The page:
A GP using hand gestures whilst talking to a woman with ovarian cancer

Leaving the European Union - what might this mean for women with ovarian cancer?

You may have seen stories in the news about what leaving the European Union (EU) could mean for people who are being treated for cancer. If you – or a loved one – are being treated for ovarian cancer you may have questions about what leaving the could mean for you, and particularly whether it will affect your treatment. Rachel Downing, Head of Policy at Target Ovarian Cancer takes a look at what could happen.

What might happen when the UK leaves the EU?

There may be changes to how standards and rules for trade and cooperation between the United Kingdom (UK) and the EU operate.

This may have an effect on how easy it is for people, goods and services to move between the EU and the UK, which could potentially have an impact on how and when medicines are brought into the UK.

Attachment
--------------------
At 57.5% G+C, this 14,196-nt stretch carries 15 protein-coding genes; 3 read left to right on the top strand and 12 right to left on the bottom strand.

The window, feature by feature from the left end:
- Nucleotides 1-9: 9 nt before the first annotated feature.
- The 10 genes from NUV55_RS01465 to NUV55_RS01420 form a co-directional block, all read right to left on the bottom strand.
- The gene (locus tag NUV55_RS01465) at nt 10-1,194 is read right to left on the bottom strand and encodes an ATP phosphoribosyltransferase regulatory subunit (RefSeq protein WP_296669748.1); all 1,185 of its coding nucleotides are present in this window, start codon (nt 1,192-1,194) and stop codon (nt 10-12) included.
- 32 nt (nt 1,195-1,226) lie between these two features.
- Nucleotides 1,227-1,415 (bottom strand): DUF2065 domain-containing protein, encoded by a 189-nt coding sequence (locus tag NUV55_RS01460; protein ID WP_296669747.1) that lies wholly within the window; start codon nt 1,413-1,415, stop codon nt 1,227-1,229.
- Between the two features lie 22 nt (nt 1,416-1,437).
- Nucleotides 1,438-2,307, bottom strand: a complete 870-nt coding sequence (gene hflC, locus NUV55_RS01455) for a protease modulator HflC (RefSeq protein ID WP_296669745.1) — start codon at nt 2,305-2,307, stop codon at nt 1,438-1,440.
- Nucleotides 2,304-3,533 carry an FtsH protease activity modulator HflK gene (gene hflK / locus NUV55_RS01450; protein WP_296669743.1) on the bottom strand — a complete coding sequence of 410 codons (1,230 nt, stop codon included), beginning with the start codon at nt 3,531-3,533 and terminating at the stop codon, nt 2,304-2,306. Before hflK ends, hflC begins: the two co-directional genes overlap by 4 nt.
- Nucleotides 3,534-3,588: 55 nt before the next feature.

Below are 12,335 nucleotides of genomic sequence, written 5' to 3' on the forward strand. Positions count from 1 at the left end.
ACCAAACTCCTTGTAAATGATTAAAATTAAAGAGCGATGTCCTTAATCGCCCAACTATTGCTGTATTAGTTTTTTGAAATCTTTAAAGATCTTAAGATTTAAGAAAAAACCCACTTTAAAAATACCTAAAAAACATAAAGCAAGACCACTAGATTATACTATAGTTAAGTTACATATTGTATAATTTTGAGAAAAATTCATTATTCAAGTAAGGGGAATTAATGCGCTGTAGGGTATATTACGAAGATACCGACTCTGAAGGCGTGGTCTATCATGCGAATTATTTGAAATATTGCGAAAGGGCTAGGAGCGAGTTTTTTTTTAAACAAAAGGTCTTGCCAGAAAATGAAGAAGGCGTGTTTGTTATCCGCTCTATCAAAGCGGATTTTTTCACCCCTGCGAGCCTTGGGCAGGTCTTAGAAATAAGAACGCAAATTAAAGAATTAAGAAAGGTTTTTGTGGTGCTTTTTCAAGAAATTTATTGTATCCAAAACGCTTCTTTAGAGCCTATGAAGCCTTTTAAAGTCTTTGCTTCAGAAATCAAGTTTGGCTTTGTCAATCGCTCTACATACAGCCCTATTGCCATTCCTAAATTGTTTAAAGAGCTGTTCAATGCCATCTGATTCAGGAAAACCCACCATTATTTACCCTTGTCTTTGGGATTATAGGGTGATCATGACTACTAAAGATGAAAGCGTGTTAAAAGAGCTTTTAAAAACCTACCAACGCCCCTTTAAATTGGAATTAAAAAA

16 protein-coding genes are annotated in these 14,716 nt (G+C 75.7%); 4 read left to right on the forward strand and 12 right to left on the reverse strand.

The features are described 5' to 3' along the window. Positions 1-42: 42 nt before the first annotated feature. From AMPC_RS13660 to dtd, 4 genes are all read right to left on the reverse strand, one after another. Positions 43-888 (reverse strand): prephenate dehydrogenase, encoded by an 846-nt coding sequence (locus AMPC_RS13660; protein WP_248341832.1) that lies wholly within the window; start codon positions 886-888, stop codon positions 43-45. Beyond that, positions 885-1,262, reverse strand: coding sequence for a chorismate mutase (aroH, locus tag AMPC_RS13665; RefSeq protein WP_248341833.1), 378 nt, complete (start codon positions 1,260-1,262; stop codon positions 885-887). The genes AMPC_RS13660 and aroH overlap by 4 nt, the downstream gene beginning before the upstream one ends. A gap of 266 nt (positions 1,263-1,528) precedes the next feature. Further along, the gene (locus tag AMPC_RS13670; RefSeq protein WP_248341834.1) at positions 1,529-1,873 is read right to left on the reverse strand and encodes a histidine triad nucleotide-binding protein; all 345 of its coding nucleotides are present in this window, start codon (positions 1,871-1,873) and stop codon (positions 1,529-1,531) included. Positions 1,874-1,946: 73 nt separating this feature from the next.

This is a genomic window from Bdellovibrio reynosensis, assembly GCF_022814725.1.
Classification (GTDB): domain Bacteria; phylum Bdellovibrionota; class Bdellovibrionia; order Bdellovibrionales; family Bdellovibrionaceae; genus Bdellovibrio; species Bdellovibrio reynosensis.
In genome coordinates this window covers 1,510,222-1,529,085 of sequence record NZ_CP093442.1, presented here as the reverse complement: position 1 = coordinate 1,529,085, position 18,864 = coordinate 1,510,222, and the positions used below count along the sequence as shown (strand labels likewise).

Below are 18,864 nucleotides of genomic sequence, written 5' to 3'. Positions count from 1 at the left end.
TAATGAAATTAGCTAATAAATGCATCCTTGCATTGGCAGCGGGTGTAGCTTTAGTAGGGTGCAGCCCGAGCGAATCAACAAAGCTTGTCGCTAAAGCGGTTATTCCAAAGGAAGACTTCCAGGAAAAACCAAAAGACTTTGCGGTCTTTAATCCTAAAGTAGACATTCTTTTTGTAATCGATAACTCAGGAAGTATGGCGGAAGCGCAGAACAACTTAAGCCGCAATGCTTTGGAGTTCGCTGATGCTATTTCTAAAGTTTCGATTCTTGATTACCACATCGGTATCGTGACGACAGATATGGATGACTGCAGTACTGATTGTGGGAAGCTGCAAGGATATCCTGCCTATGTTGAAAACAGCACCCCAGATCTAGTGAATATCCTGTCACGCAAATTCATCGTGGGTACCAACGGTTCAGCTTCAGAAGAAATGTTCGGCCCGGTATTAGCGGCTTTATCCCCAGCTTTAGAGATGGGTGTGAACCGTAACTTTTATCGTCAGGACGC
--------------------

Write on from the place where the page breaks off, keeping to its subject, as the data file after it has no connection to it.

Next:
What is being done to make sure my treatment isn’t affected?

The NHS has published information that explains what measures are in place to make sure that:

  • everyone can still access the medicines they need
  • NHS surgery goes ahead as planned
  • clinical trials continue as planned

You can find this on the NHS.uk website and in these frequently asked questions on the NHS England website.

What does this mean for women with ovarian cancer?

We would expect that the impact of Brexit would be limited for women with ovarian cancer.  The government, NHS and suppliers are working together to ensure that medicines such as chemotherapy drugs (eg. paclitaxel, carboplatin and cisplatin) and maintenance treatments (such as niraparib, olaparib and bevacizumab) will continue to be available.   

You may have heard doctors raising concerns in the media about the availability of cancer treatments, but these concerns relate to radioisotopes. While radioisotopes are used in the diagnosis and treatment of some cancers, they are not used to treat ovarian cancer.

What should I do if I’m concerned about my treatment?

If you have any questions or concerns about any aspect of your treatment, you should speak to your Oncologist or Clinical Nurse Specialist. They will have the most up-to-date information about your treatment.